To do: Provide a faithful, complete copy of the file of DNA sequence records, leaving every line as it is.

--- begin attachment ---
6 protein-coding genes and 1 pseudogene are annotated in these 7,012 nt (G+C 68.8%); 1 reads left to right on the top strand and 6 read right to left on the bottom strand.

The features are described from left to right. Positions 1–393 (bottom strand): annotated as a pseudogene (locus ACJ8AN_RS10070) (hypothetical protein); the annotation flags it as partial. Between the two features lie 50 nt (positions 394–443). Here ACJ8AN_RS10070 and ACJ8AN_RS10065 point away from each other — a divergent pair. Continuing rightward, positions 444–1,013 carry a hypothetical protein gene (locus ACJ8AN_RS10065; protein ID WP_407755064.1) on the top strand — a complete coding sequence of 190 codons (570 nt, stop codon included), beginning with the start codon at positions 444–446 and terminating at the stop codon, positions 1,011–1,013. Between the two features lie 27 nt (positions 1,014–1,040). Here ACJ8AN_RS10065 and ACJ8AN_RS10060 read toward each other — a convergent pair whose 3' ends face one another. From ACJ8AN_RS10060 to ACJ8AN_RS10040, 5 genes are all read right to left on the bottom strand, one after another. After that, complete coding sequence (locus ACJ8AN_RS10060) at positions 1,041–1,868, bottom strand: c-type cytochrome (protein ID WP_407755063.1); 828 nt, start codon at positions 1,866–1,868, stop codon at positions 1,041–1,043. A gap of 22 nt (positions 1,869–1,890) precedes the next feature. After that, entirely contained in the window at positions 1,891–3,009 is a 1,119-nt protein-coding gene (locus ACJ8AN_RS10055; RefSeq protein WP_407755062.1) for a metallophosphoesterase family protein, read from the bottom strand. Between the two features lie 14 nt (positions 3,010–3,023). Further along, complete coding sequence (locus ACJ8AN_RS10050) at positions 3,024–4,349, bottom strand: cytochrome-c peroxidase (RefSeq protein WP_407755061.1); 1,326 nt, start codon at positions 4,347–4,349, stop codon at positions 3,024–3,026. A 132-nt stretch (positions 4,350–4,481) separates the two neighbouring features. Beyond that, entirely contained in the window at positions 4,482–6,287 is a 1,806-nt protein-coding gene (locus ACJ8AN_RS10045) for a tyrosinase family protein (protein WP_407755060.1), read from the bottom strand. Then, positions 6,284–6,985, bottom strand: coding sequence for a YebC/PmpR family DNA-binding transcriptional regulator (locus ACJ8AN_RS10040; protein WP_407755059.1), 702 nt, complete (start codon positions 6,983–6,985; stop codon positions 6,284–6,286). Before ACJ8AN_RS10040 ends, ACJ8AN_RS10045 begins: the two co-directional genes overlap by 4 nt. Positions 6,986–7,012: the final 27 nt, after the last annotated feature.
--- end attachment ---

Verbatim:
6 protein-coding genes and 1 pseudogene are annotated in these 7,012 nt (G+C 68.8%); 1 reads left to right on the top strand and 6 read right to left on the bottom strand.

The features are described from left to right. Positions 1–393 (bottom strand): annotated as a pseudogene (locus ACJ8AN_RS10070) (hypothetical protein); the annotation flags it as partial. Between the two features lie 50 nt (positions 394–443). Here ACJ8AN_RS10070 and ACJ8AN_RS10065 point away from each other — a divergent pair. Continuing rightward, positions 444–1,013 carry a hypothetical protein gene (locus ACJ8AN_RS10065; protein ID WP_407755064.1) on the top strand — a complete coding sequence of 190 codons (570 nt, stop codon included), beginning with the start codon at positions 444–446 and terminating at the stop codon, positions 1,011–1,013. Between the two features lie 27 nt (positions 1,014–1,040). Here ACJ8AN_RS10065 and ACJ8AN_RS10060 read toward each other — a convergent pair whose 3' ends face one another. From ACJ8AN_RS10060 to ACJ8AN_RS10040, 5 genes are all read right to left on the bottom strand, one after another. After that, complete coding sequence (locus ACJ8AN_RS10060) at positions 1,041–1,868, bottom strand: c-type cytochrome (protein ID WP_407755063.1); 828 nt, start codon at positions 1,866–1,868, stop codon at positions 1,041–1,043. A gap of 22 nt (positions 1,869–1,890) precedes the next feature. After that, entirely contained in the window at positions 1,891–3,009 is a 1,119-nt protein-coding gene (locus ACJ8AN_RS10055; RefSeq protein WP_407755062.1) for a metallophosphoesterase family protein, read from the bottom strand. Between the two features lie 14 nt (positions 3,010–3,023). Further along, complete coding sequence (locus ACJ8AN_RS10050) at positions 3,024–4,349, bottom strand: cytochrome-c peroxidase (RefSeq protein WP_407755061.1); 1,326 nt, start codon at positions 4,347–4,349, stop codon at positions 3,024–3,026. A 132-nt stretch (positions 4,350–4,481) separates the two neighbouring features. Beyond that, entirely contained in the window at positions 4,482–6,287 is a 1,806-nt protein-coding gene (locus ACJ8AN_RS10045) for a tyrosinase family protein (protein WP_407755060.1), read from the bottom strand. Then, positions 6,284–6,985, bottom strand: coding sequence for a YebC/PmpR family DNA-binding transcriptional regulator (locus ACJ8AN_RS10040; protein WP_407755059.1), 702 nt, complete (start codon positions 6,983–6,985; stop codon positions 6,284–6,286). Before ACJ8AN_RS10040 ends, ACJ8AN_RS10045 begins: the two co-directional genes overlap by 4 nt. Positions 6,986–7,012: the final 27 nt, after the last annotated feature.